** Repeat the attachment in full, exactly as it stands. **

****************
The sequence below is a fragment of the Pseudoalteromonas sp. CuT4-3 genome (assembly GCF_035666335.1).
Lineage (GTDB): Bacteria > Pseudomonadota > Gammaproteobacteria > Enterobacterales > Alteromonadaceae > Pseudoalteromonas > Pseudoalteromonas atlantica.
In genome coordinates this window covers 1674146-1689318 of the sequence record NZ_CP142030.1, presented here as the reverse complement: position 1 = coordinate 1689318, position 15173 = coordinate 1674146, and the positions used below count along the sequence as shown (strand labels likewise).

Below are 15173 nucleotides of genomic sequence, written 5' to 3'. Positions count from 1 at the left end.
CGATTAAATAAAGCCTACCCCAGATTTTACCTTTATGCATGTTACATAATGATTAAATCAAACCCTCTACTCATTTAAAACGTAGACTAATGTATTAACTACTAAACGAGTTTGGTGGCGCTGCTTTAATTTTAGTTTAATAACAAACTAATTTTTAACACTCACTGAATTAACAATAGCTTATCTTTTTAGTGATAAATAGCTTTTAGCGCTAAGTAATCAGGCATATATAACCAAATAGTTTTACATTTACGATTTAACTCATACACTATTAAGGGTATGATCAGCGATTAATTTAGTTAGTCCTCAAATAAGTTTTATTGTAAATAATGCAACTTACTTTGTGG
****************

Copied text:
The sequence below is a fragment of the Pseudoalteromonas sp. CuT4-3 genome (assembly GCF_035666335.1).
Lineage (GTDB): Bacteria > Pseudomonadota > Gammaproteobacteria > Enterobacterales > Alteromonadaceae > Pseudoalteromonas > Pseudoalteromonas atlantica.
In genome coordinates this window covers 1674146-1689318 of the sequence record NZ_CP142030.1, presented here as the reverse complement: position 1 = coordinate 1689318, position 15173 = coordinate 1674146, and the positions used below count along the sequence as shown (strand labels likewise).

Below are 15173 nucleotides of genomic sequence, written 5' to 3'. Positions count from 1 at the left end.
CGATTAAATAAAGCCTACCCCAGATTTTACCTTTATGCATGTTACATAATGATTAAATCAAACCCTCTACTCATTTAAAACGTAGACTAATGTATTAACTACTAAACGAGTTTGGTGGCGCTGCTTTAATTTTAGTTTAATAACAAACTAATTTTTAACACTCACTGAATTAACAATAGCTTATCTTTTTAGTGATAAATAGCTTTTAGCGCTAAGTAATCAGGCATATATAACCAAATAGTTTTACATTTACGATTTAACTCATACACTATTAAGGGTATGATCAGCGATTAATTTAGTTAGTCCTCAAATAAGTTTTATTGTAAATAATGCAACTTACTTTGTGG